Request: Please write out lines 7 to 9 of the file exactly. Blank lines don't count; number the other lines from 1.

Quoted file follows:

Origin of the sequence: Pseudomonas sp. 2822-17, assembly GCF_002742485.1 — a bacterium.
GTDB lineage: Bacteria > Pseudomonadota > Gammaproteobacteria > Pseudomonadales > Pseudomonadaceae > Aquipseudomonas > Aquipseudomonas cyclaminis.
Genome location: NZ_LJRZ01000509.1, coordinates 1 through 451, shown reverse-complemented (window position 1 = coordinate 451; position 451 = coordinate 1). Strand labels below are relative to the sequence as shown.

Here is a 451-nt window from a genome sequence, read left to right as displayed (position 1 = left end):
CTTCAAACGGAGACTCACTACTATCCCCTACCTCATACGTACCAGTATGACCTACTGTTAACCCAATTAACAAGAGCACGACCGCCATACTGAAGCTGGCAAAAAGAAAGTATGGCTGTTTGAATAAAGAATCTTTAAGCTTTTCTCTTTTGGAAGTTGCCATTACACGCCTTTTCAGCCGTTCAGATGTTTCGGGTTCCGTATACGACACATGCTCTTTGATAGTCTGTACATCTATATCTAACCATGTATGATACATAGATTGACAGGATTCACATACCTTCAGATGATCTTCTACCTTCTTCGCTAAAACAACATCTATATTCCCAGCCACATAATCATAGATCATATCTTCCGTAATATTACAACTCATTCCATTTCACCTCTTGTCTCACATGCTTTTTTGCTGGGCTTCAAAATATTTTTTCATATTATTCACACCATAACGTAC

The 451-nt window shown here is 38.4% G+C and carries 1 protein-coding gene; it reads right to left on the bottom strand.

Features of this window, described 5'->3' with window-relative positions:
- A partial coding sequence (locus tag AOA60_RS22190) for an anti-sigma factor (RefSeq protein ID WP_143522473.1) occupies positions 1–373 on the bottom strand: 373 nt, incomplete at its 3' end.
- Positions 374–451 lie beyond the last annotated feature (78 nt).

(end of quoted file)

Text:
Features of this window, described 5'->3' with window-relative positions:
- A partial coding sequence (locus tag AOA60_RS22190) for an anti-sigma factor (RefSeq protein ID WP_143522473.1) occupies positions 1–373 on the bottom strand: 373 nt, incomplete at its 3' end.
- Positions 374–451 lie beyond the last annotated feature (78 nt).